The human heart is a vital muscle of the body. Abnormalities in the heart can disrupt its normal operation. One such abnormality that affects the middle layer of the heart wall (myocardium) is called myocardial scars. Just like any tissue in the body, damage to healthy tissue will trigger scar tissue to form. Normally this scar tissue is benign. However, myocardial scars can disrupt the heart's normal operation by changing the electrical properties of the myocardium. It is the most common cause of ventricular arrhythmia and sudden cardiac death. Leading edge research has developed a technique called Noninvasive Transmural Electrophysiological Imaging (NTEPI) to help diagnose myocardial scars. However, NTEPI is hindered by its high computational requirements. Due to the parallel nature of NTEPI, Graphics Processing Units (GPUs) equipped with the Compute Unified Device Architecture (CUDA) by Nvidia can be leveraged to accelerate NTEPI. GPUs were chosen over other alternatives because they are ubiquitous in hospitals and medical offices where NTEPI will be used. This project accelerated NTEPI with CUDA. First, NTEPI was profiled to determine where most of the time was spent. This information was used to determine what functions were chosen for CUDA acceleration. The accelerated NTEPI algorithm was tested for accurateness by comparing the outputs of the baseline CPU version to the CUDA version. Lastly, the CUDA accelerated NTEPI algorithm was profiled on three GPUs with different costs and features. The profiling was used to determine if any bottlenecks existed in the accelerated NTEPI algorithm. Lastly, CUDA specifications were identified from this profiling data to achieve the highest performance in NTEPI with and without cost as a factor.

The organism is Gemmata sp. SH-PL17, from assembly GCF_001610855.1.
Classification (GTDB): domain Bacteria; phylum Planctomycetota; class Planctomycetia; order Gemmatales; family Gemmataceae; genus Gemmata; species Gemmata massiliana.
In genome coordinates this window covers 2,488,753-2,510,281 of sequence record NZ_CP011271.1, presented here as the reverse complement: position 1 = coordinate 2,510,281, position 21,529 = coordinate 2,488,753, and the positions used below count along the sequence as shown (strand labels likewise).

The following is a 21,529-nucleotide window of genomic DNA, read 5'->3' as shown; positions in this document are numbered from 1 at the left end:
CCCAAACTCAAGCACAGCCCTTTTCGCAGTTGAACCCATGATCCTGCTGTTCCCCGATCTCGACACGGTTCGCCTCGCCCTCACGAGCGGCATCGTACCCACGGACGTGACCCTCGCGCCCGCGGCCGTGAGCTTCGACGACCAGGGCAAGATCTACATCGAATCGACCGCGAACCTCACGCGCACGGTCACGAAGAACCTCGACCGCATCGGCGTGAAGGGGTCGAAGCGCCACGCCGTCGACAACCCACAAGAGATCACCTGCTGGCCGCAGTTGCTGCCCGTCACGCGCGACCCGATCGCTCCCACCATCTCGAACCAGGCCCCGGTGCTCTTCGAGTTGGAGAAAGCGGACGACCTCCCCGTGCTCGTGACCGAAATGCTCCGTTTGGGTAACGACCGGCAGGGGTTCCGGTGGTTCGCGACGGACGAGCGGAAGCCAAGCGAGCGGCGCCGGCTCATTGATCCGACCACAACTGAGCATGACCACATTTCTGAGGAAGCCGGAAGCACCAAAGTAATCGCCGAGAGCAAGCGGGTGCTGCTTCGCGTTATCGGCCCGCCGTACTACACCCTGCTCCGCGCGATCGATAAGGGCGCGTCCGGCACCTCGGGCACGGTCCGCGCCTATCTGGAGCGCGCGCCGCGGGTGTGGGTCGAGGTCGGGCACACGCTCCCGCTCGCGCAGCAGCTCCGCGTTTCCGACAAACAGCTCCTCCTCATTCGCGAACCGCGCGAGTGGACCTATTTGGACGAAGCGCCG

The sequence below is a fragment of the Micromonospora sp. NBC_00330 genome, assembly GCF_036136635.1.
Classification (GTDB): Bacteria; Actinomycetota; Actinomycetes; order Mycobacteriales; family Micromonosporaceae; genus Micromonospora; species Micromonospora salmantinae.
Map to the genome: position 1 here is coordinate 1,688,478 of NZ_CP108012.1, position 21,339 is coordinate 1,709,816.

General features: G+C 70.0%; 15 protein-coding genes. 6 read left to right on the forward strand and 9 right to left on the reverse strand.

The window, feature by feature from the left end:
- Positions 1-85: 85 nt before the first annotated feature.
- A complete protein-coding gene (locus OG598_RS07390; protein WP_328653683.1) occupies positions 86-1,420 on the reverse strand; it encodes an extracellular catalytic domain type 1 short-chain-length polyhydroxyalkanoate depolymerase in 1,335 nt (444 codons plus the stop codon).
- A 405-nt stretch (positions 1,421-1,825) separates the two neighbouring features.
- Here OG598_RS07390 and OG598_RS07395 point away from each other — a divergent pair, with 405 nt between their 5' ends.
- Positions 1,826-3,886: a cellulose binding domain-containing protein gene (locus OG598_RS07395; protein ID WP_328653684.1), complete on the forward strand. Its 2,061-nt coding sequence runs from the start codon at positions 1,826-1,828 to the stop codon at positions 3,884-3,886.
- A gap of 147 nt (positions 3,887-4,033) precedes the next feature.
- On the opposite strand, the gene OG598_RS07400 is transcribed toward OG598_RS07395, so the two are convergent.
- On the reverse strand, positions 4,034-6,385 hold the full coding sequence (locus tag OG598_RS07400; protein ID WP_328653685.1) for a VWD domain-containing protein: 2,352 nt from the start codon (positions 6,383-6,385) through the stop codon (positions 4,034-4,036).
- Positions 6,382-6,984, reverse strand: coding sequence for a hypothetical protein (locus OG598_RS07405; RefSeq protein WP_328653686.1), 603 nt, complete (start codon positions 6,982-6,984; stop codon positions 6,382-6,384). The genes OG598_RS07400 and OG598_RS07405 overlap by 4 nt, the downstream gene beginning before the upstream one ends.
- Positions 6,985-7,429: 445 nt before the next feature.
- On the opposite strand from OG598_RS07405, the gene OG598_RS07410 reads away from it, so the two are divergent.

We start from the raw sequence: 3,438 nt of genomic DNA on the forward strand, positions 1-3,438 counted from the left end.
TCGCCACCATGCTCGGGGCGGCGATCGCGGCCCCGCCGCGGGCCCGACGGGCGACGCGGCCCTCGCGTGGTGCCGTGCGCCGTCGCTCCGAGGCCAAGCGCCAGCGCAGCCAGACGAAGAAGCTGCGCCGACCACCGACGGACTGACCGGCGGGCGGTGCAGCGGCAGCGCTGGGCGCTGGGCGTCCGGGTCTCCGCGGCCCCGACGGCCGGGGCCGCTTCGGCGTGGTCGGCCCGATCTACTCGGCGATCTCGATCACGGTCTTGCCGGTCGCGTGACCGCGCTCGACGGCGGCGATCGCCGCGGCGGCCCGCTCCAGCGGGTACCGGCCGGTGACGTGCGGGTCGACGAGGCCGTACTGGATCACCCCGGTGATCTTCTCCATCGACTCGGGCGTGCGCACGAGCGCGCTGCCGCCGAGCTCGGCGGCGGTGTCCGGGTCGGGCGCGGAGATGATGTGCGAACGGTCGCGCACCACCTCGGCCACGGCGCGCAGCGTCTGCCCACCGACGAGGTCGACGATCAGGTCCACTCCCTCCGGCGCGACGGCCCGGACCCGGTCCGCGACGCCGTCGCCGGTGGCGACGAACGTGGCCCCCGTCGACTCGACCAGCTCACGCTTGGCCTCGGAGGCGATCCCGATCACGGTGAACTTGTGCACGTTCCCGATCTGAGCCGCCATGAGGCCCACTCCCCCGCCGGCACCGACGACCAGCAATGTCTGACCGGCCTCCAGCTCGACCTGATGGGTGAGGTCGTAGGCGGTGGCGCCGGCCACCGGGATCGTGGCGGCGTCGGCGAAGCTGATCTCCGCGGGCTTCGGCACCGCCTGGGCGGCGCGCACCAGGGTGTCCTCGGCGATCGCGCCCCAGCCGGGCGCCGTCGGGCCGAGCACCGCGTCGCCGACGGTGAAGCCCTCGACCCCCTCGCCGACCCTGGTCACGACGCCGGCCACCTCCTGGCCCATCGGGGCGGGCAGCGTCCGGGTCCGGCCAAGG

Library of Congress Subject Headings

Heart--Imaging--Data processing; Heart--Electric properties; Electrophysiology

Publication Date


Document Type


Department, Program, or Center

Computer Engineering (KGCOE)


Wang, Linwei

Advisor/Committee Member

Melton, Roy


Note: imported from RIT’s Digital Media Library running on DSpace to RIT Scholar Works. Physical copy available through RIT's The Wallace Library at: RC683.5.I42 C67 2012


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